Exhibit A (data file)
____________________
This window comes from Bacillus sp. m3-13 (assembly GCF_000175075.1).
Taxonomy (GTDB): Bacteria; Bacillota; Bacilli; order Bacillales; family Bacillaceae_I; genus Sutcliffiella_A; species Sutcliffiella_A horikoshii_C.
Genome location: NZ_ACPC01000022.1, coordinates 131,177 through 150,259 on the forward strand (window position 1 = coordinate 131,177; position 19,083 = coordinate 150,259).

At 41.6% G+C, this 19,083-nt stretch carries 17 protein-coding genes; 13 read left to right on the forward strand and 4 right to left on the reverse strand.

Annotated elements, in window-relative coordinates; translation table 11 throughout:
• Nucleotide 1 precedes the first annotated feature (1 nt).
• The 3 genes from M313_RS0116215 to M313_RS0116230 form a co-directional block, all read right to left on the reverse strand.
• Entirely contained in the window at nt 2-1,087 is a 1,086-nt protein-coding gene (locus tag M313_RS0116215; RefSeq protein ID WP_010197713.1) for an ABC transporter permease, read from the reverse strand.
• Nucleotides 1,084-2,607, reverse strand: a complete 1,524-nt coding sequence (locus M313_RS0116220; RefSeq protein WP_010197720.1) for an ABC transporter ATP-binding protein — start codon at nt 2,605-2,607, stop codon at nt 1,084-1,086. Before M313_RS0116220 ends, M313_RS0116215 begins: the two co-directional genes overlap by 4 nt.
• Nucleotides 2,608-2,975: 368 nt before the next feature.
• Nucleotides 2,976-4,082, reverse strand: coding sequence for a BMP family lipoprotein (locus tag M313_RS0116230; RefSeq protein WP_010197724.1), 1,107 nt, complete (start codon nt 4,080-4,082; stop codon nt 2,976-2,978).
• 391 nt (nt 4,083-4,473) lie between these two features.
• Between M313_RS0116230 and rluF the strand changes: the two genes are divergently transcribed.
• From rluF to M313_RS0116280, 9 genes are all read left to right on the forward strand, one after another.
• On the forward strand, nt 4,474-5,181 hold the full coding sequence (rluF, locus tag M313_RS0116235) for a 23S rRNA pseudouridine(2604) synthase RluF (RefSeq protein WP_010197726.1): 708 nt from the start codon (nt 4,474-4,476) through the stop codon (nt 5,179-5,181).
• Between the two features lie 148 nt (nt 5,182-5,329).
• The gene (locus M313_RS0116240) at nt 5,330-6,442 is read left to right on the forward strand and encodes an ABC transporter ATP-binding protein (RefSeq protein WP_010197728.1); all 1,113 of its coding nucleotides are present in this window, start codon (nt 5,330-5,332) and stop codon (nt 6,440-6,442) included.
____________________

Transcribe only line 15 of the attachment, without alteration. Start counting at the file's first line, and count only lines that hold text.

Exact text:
• On the forward strand, nt 4,474-5,181 hold the full coding sequence (rluF, locus tag M313_RS0116235) for a 23S rRNA pseudouridine(2604) synthase RluF (RefSeq protein WP_010197726.1): 708 nt from the start codon (nt 4,474-4,476) through the stop codon (nt 5,179-5,181).